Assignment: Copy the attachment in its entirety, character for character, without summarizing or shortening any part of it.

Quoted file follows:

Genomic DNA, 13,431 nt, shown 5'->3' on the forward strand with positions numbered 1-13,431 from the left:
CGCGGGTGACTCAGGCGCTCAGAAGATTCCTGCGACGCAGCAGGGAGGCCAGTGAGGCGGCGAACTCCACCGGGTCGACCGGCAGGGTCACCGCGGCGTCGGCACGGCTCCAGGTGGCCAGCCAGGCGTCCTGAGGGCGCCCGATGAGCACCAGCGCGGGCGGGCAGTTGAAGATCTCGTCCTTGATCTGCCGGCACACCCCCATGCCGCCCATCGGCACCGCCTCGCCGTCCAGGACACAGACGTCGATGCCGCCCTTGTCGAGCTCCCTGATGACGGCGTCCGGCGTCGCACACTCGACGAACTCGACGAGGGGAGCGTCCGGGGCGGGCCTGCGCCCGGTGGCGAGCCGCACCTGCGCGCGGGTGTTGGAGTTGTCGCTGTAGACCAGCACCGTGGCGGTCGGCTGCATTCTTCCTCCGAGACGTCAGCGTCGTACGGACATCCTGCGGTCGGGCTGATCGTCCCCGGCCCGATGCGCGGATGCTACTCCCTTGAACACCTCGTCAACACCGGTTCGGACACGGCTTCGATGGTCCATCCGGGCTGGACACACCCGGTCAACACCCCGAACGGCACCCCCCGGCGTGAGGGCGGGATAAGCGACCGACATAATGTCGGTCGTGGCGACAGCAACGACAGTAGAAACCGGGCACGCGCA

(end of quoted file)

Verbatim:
Genomic DNA, 13,431 nt, shown 5'->3' on the forward strand with positions numbered 1-13,431 from the left:
CGCGGGTGACTCAGGCGCTCAGAAGATTCCTGCGACGCAGCAGGGAGGCCAGTGAGGCGGCGAACTCCACCGGGTCGACCGGCAGGGTCACCGCGGCGTCGGCACGGCTCCAGGTGGCCAGCCAGGCGTCCTGAGGGCGCCCGATGAGCACCAGCGCGGGCGGGCAGTTGAAGATCTCGTCCTTGATCTGCCGGCACACCCCCATGCCGCCCATCGGCACCGCCTCGCCGTCCAGGACACAGACGTCGATGCCGCCCTTGTCGAGCTCCCTGATGACGGCGTCCGGCGTCGCACACTCGACGAACTCGACGAGGGGAGCGTCCGGGGCGGGCCTGCGCCCGGTGGCGAGCCGCACCTGCGCGCGGGTGTTGGAGTTGTCGCTGTAGACCAGCACCGTGGCGGTCGGCTGCATTCTTCCTCCGAGACGTCAGCGTCGTACGGACATCCTGCGGTCGGGCTGATCGTCCCCGGCCCGATGCGCGGATGCTACTCCCTTGAACACCTCGTCAACACCGGTTCGGACACGGCTTCGATGGTCCATCCGGGCTGGACACACCCGGTCAACACCCCGAACGGCACCCCCCGGCGTGAGGGCGGGATAAGCGACCGACATAATGTCGGTCGTGGCGACAGCAACGACAGTAGAAACCGGGCACGCGCA